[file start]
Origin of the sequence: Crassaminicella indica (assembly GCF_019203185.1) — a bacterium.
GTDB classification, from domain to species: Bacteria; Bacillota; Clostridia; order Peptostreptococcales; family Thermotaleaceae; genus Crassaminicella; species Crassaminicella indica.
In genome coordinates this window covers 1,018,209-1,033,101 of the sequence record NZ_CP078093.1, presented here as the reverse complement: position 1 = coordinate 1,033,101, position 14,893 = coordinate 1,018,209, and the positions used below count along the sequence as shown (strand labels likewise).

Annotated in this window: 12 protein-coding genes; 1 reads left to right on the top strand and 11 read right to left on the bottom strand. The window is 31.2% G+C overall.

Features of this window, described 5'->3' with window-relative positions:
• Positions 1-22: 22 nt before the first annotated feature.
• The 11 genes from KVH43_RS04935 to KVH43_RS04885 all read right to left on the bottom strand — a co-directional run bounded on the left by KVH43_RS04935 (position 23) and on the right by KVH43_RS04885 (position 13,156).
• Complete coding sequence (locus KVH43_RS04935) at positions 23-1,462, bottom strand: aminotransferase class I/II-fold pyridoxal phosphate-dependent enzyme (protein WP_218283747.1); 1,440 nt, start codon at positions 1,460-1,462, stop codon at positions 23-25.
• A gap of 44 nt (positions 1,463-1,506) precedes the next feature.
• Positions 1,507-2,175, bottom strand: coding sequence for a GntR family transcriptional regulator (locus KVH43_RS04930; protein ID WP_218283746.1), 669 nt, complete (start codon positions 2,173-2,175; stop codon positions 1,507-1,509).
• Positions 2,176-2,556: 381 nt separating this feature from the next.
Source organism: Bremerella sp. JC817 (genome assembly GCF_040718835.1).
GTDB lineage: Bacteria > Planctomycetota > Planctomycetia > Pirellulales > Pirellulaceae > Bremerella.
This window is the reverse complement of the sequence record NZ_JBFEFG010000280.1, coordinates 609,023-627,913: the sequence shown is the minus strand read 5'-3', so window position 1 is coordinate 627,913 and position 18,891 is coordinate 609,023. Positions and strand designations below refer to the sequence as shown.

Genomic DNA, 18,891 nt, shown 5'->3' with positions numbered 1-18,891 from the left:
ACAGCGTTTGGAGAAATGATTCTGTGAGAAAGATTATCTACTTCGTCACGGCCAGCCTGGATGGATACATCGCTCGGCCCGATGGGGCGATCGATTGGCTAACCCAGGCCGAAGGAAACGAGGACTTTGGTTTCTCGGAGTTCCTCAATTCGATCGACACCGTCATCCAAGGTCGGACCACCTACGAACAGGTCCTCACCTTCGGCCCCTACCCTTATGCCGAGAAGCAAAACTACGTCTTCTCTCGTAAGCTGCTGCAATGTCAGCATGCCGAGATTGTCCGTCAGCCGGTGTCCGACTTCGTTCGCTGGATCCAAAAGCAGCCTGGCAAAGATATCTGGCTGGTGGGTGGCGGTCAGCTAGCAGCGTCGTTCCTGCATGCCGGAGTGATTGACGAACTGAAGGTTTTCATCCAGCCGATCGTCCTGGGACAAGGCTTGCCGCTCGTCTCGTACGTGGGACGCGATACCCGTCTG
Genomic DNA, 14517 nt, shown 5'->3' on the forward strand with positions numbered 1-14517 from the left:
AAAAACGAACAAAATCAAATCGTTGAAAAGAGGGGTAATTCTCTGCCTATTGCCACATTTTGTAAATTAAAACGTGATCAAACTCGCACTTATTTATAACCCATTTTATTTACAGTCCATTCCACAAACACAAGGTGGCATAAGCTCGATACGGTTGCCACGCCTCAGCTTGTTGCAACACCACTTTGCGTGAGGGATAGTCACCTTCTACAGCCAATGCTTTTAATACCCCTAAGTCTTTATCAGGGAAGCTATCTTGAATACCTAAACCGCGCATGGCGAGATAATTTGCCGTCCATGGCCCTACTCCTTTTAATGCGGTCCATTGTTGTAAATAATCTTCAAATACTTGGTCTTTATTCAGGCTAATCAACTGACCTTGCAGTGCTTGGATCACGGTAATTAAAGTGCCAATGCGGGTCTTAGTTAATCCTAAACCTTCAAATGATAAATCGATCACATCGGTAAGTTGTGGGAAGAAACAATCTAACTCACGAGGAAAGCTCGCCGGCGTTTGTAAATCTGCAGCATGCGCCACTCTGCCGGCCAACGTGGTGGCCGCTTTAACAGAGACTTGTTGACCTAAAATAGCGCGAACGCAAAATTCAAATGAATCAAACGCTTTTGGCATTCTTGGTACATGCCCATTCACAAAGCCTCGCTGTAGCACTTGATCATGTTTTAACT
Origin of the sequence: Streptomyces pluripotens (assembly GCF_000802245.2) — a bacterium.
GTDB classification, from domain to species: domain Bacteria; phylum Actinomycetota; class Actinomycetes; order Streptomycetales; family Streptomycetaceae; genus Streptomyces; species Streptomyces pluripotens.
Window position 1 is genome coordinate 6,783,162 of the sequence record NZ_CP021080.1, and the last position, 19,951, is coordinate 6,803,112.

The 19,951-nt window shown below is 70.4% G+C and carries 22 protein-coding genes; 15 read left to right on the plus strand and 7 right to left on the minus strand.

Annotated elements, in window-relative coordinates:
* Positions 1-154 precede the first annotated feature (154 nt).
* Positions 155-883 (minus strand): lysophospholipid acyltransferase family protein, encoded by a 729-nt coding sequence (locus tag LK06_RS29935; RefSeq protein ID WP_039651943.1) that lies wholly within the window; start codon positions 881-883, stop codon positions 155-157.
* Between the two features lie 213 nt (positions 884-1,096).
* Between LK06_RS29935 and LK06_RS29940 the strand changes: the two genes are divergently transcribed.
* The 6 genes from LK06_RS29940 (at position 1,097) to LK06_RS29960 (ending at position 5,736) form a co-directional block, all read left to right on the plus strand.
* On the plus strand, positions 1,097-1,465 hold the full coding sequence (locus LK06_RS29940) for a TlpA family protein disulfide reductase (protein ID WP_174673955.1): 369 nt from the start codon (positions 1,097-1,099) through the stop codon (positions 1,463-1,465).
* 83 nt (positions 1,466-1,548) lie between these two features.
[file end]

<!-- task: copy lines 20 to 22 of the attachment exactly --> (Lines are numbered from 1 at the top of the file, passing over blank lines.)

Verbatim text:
GTDB classification, from domain to species: domain Bacteria; phylum Actinomycetota; class Actinomycetes; order Streptomycetales; family Streptomycetaceae; genus Streptomyces; species Streptomyces pluripotens.
Window position 1 is genome coordinate 6,783,162 of the sequence record NZ_CP021080.1, and the last position, 19,951, is coordinate 6,803,112.

The 19,951-nt window shown below is 70.4% G+C and carries 22 protein-coding genes; 15 read left to right on the plus strand and 7 right to left on the minus strand.